The National Videogame Museum opened in Sheffield in 2018

Museums warn of insolvency after coronavirus shutdown

Geraldine Kendall Adams, 26.03.2020
Creswell Crags and National Videogame Museum say they may not be able to reopen
A number of independent museums are warning that they may not be able to reopen after the coronavirus pandemic has passed, in spite of emergency support announced by the government.

The Creswell Heritage Trust and the National Videogame Museum are among those to have launched appeals this week to avoid insolvency.

Creswell Heritage Trust, which runs Creswell Crags museum and open-air prehistoric site in Nottinghamshire, has had all of its council funding cut in recent years. 

The site's earning potential is also hampered because it is forced to close during the shooting season, but it had been successfully developing its earned income streams before the health crisis wiped out its visitor revenue this month. 

However, because it did not receive a contingency fund from the council when it lost its regular funding, the trust only has enough reserves to cover staff salaries until the end of April.

The trust’s executive director Paul Baker said that without any money in the bank, the site would be legally unable to ask staff to come back to work after the shutdown as it would be trading insolvently.

“One of the problems is we were never given a contingency fund,” said Baker. “We are being asked to adapt to a new reality without the financial capability to be bold. In the three years since we started to lose our council funding, we’ve had fantastic visitor numbers – it seemed like everything we touched turned to gold. But without a contingency fund you can’t afford for one thing to go wrong.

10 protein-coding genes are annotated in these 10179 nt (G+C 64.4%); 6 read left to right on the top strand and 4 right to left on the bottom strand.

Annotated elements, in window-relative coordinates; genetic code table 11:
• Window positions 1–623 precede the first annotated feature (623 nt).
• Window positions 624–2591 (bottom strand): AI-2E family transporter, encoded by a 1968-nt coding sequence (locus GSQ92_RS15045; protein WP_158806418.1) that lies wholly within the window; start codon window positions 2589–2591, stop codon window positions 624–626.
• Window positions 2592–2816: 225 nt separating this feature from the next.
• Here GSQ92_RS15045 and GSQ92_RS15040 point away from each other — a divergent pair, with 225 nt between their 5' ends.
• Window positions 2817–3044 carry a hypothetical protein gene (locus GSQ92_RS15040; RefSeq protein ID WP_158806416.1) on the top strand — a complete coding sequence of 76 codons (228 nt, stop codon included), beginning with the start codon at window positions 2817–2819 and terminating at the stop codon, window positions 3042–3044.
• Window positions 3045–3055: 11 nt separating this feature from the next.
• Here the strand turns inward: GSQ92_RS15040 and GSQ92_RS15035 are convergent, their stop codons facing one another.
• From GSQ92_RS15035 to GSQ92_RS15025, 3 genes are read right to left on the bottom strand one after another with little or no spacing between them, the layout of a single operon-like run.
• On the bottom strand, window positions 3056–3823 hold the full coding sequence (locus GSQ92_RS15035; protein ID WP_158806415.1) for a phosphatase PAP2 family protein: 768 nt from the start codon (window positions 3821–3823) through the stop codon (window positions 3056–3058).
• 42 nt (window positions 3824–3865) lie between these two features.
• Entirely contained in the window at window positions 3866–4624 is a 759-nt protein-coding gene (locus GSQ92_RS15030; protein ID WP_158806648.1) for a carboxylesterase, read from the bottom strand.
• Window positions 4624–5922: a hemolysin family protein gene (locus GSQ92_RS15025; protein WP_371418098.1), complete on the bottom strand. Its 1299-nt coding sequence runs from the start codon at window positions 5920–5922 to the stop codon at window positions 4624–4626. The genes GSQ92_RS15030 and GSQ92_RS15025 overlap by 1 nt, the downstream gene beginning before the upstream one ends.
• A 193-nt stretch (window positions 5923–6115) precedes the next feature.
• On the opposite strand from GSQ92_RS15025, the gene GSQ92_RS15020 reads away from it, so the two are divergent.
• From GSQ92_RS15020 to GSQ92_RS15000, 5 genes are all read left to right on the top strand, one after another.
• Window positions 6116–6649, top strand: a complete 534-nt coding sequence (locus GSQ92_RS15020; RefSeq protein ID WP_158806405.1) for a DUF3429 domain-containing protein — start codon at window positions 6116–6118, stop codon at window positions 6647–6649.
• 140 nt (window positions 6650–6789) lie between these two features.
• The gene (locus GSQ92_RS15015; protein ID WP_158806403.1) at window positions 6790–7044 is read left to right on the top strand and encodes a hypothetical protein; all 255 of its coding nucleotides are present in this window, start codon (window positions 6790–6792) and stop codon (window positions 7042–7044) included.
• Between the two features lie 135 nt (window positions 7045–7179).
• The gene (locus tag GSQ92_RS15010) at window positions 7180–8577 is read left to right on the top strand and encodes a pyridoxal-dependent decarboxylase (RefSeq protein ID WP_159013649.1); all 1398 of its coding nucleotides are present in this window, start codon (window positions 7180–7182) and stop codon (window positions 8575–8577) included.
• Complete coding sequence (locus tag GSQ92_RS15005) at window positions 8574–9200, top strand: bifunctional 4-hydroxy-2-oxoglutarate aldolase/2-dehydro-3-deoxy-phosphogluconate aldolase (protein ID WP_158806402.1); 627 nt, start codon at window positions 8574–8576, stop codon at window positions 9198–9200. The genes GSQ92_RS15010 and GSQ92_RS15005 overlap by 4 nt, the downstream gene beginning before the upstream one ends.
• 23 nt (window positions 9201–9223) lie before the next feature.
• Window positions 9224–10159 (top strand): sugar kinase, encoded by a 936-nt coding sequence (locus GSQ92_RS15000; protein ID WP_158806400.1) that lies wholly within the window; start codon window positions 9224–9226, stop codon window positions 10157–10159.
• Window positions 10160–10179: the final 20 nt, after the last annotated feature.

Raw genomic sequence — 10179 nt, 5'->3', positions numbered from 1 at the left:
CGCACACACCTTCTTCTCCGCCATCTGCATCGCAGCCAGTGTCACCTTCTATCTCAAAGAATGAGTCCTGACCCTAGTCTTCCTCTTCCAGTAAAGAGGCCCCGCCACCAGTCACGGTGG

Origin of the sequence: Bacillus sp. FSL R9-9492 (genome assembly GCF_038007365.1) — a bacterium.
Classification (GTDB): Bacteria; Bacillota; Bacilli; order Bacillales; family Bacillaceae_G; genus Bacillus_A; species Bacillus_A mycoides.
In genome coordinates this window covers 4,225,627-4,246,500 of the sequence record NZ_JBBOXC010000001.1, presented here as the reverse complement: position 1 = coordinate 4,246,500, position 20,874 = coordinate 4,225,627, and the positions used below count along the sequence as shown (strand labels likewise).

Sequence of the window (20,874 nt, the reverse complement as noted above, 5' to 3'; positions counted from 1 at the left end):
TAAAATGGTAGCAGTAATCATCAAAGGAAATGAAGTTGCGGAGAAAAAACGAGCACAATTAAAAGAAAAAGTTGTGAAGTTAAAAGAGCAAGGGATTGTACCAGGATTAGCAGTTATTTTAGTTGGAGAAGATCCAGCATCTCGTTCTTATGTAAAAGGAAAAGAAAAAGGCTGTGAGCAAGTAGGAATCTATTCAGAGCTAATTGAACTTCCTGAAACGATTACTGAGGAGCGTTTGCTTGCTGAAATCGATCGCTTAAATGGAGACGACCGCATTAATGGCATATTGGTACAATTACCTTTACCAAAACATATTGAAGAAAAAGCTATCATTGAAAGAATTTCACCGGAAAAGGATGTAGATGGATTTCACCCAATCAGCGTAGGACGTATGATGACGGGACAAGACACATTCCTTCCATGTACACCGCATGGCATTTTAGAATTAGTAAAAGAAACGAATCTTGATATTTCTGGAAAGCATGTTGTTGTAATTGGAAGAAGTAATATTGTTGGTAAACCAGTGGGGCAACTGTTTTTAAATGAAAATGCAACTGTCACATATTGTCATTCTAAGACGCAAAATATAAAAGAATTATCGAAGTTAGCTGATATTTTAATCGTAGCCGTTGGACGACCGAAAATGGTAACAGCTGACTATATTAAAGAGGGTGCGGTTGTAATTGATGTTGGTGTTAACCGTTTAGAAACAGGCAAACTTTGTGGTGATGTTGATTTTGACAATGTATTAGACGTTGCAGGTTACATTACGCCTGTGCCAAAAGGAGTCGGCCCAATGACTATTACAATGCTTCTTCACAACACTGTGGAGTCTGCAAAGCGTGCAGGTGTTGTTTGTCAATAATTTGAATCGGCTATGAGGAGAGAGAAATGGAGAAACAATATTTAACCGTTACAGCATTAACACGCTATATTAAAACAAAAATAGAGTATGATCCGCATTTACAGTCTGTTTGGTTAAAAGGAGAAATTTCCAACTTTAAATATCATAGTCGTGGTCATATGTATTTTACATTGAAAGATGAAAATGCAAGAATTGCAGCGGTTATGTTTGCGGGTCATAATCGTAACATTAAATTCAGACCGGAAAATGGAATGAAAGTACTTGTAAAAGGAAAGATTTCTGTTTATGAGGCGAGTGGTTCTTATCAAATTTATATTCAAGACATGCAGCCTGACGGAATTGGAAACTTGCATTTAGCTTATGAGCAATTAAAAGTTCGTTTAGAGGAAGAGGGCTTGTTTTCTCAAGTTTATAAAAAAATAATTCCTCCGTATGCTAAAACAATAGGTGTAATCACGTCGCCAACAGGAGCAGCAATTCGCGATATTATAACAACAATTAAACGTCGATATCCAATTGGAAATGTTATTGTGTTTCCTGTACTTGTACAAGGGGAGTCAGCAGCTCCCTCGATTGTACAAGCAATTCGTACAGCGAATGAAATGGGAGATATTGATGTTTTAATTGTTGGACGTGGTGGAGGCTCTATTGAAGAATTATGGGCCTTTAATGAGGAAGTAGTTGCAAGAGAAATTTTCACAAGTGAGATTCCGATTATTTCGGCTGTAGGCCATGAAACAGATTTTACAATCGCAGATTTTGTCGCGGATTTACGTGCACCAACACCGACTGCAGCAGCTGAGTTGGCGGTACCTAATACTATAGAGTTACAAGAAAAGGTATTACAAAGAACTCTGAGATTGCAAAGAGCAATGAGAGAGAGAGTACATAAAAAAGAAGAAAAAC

"This is our first year of complete and utter independence so it couldn’t have come at a worse time.”

He warned that many recently established trusts were likely to be facing a similar predicament.

Baker said that Creswell’s precarious financial position makes it almost impossible to access finance from the £330bn emergency loans package announced by chancellor Rishi Sunak last week. The board of trustees would have to act as guarantors for any loans received – a risk that Baker says would be out of the question.  

He said the museum would apply for government support, which covers 80% of PAYE employees' salaries, for all but four of its 36 staff, but that this could exacerbate some of the problems it is facing. Furloughed staff are prohibited from carrying out any work, meaning the trust will lose crucial capacity for activities like fundraising or programming during the shutdown period that could help it get back on its feet after the pandemic.

Baker said the trust had been buoyed by the messages of support it had received from the museum sector and was hopeful that it could benefit from the £160m emergency funding package unveiled by Arts Council England this week.

A JustGiving fundraising appeal has also been launched, although a statement on the trust’s website acknowledged that “these are difficult times for many people in the community, and the team recognise that people will rightly have greater priorities than supporting Creswell Crags”.

The National Videogame Museum in Sheffield, which opened to the public in 2018, says it is under threat of permanent closure as a result of the coronavirus outbreak.

In an email appeal sent to its supporters, the museum’s CEO Rick Gibson said: “Despite 40,000 visitors in 2019, we have no safety net of funding to ensure our new charity outlasts a prolonged shutdown. The UK is in danger of losing the only museum dedicated to videogames.

“Our forthcoming exhibitions, our programmes to train children in the most disadvantaged communities and our huge collection of videogames heritage objects could be closed for good.
 
“We’re asking for your support so the museum can outlast this global pandemic and continue its important cultural and educational work.”

The museum has also launched a JustGiving campaign to help it through the crisis.

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